Friday, 1 April 2011

Like many old peaceniks, I've got a battered old copy of the Gene Sharp trilogy The Politics of Nonviolent Action. Suddenly the world has discovered Sharp is hot. Here's an article about him on the Beeb: In short, his From Dictatorship to Democracy is being widely used, samizdat style, to give people ideas on how to overthrow real live dictatorships. His book has been circulated in thirty languages. Who knew? Housmans Bookshop in London has just rush-released the book. It's not even on Amazon yet so you had best get copies from, or News from Nowhere in Liverpool. The reader may or may not agree with the obvious and topical conclusion in Sharp's prescient section on foreign support to overthrow dictators when he says "some foreign states will act against a dictatorship only to gain their own economic, political or military control over the country. The foreign states may become involved for positive purposes only if and when the internal resistance movement has already begun to shaking the dictatorship..." concluding "...there are grave problems with this reliance on an outside saviour."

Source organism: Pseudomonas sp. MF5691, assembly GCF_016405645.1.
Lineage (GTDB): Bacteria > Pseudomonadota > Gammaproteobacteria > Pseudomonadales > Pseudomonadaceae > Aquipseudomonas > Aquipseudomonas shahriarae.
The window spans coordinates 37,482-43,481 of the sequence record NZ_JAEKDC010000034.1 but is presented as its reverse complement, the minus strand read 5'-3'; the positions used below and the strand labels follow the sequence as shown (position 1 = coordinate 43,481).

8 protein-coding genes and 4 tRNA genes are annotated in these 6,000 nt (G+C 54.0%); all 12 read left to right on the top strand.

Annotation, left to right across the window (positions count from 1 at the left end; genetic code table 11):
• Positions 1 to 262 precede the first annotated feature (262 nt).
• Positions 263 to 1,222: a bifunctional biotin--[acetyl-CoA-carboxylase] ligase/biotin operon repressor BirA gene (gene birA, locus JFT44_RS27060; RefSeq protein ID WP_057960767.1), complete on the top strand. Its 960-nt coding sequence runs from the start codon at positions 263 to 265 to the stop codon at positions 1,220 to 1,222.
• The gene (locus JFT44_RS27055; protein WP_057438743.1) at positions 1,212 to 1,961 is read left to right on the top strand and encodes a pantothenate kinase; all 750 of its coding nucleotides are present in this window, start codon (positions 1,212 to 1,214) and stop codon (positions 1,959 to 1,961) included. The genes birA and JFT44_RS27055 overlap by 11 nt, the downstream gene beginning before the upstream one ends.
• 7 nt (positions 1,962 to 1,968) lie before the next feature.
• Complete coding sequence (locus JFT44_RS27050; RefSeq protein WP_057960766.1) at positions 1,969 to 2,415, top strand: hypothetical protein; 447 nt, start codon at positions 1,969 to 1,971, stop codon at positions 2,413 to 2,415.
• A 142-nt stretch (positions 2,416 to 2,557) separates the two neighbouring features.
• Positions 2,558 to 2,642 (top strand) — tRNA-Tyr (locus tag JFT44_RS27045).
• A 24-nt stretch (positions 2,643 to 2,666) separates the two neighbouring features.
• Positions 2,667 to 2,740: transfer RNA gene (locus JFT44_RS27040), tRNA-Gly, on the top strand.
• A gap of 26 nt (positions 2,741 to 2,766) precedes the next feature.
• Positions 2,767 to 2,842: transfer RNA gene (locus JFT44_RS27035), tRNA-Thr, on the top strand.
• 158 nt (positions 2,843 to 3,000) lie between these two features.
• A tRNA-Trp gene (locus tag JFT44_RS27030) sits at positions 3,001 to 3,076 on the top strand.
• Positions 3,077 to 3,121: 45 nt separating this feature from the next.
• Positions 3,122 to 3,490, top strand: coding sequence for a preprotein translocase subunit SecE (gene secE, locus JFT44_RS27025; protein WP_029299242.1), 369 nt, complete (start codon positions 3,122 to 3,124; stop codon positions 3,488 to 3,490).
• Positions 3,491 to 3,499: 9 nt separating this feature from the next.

Sharp also lists 198 forms of unarmed resistance - ideas lapped up in some Arab states - though how they managed to translate "bumper strike" or "nonviolent air raids" into Arabic is beyond me since it seems hard to translate them into English. There is a minor and invisible Five Leaves' fingerprint on the production, but I'm really pleased to see Housmans returning to publishing with this important book.

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